Longwood's collection of carnivorous plants can be traced back to a 1955 internal Longwood report, which indicated that "We are starting to acquire additional collections of new plants of display value to broaden the interest to the public. Such materials include … insectivorous plants." One of these was a large and varied Nepenthes collection from the Missouri Botanical Garden, brought to Longwood in 1955–56 by retiring former Missouri Botanical Garden superintendent George Pring, and his son-in-law Russell Seibert, Longwood's then-director. Nepenthes are tropical pitcher-plants that are primarily native to southeast Asia and southern China and thrive in humid conditions. Most Nepenthes are climbers, growing as vines. Their pitchers are formed from modified leaves, the largest of which can hold more than 3 liters of water. These pitchers trap and digest unwary insects, luring them in with sweet nectar secreted around their rim and lid. The surface around the rim is waxy and slippery, making it hard for insects to hold on. They fall into the pitcher and drown, then are digested by the liquid enzymes produced by the plant. In Weird Plants, Thorogood describes the "King" pitcher plant from Borneo, Nepenthes rajah, which can drown unwary tree shrews that slip into their pitchers!
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A beautiful illustration of Nepenthes rajah (king pitcher plant), courtesy of Chris Thorogood.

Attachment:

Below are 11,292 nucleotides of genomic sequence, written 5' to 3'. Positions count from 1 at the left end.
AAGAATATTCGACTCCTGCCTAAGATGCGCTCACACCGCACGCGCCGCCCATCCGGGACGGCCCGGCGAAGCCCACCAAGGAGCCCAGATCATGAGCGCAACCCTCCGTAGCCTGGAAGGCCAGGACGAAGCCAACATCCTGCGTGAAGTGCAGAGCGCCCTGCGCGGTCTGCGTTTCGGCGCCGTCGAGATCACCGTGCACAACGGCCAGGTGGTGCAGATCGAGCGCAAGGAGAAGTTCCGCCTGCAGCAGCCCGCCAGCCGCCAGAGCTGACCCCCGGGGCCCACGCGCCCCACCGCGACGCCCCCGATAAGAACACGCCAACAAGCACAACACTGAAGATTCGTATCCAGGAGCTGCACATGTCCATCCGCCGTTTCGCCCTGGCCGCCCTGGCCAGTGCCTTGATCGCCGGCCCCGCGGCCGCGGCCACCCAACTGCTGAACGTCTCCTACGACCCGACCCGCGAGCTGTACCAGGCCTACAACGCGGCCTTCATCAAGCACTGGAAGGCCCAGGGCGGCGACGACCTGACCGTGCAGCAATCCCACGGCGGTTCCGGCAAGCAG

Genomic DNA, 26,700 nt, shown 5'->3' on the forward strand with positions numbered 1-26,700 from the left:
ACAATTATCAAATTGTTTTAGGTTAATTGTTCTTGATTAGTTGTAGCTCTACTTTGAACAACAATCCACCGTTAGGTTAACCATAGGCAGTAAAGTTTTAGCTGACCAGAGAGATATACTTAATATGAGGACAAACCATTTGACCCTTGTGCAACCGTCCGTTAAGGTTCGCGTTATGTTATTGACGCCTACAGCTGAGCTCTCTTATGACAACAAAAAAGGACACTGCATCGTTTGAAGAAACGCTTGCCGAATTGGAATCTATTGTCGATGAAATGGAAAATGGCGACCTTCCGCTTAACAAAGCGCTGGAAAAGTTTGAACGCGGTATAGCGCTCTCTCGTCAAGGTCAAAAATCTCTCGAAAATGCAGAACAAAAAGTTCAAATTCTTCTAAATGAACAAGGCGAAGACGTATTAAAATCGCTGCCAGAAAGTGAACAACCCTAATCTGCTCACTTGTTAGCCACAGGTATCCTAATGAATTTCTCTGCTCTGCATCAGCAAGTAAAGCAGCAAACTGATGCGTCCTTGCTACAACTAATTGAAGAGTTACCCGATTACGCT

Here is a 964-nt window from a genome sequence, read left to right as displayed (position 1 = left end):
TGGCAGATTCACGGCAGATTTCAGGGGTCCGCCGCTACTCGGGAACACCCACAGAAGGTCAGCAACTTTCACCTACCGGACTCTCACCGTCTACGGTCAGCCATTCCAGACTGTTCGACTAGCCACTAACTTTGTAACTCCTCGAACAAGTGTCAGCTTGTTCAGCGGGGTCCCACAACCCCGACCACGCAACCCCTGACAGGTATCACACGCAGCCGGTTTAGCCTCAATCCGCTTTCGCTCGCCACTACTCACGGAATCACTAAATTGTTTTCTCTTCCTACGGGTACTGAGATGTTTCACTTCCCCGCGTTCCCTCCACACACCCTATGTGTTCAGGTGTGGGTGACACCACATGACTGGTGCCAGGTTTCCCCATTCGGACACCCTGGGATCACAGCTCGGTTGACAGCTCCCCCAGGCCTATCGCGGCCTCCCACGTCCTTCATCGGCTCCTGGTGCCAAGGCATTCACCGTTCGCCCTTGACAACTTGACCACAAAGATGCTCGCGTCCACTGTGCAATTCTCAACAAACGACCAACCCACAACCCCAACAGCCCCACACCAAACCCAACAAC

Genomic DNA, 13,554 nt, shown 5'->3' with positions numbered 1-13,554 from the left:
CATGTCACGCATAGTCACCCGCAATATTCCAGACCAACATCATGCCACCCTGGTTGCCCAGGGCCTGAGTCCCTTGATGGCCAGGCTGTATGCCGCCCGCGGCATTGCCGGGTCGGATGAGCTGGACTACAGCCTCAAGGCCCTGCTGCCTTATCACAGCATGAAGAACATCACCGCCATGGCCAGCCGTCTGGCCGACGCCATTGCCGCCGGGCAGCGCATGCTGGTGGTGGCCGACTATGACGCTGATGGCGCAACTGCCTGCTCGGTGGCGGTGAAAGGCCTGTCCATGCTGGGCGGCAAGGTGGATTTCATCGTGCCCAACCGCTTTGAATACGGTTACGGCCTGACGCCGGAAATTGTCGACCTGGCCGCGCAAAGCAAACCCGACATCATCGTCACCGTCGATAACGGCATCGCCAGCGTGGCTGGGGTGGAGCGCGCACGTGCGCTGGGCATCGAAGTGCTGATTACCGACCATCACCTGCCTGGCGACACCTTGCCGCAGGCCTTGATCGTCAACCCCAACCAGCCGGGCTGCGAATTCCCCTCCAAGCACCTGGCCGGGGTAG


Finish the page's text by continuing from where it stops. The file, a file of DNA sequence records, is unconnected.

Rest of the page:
The Longwood Nepenthes collection was managed by expert grower Patrick Nutt, who also held responsibility for our waterlily collection. He started a hybridizing program with the Nepenthes (as he did with Longwood's Victoria water-platters), and Longwood continued to collect fine and unusual specimens. For many years, the Nepenthes were displayed in a section of the greenhouse now known as the Mediterranean House.
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Longwood's Nepenthes, as shown in this undated photograph. Photo by Gottlieb Hampfler.


Longwood's Nepenthes, managed today by Senior Horticulturist Tim Jennings, are currently displayed in hanging baskets in the Fern Passage, where they can carry out their insectivorous feeding without the danger of curious human hands.

In the early 1960s, Longwood placed a variety of carnivorous plants on display in raised beds in the alcoves of the Fern Passage, where they remain to this day. Long a favorite of visiting children, the position of these carnivores allows for up-close viewing of their special features. The beds were originally enclosed in glass—of course to protect the carnivores from curious humans, rather than the other way around.

Carnivorous plants on display in the Fern Passage over the years have included Drosera (sundew), Dionaea (Venus' flytrap), Sarracenia (North American native pitcher-plants), and Pinguicula (butterwort).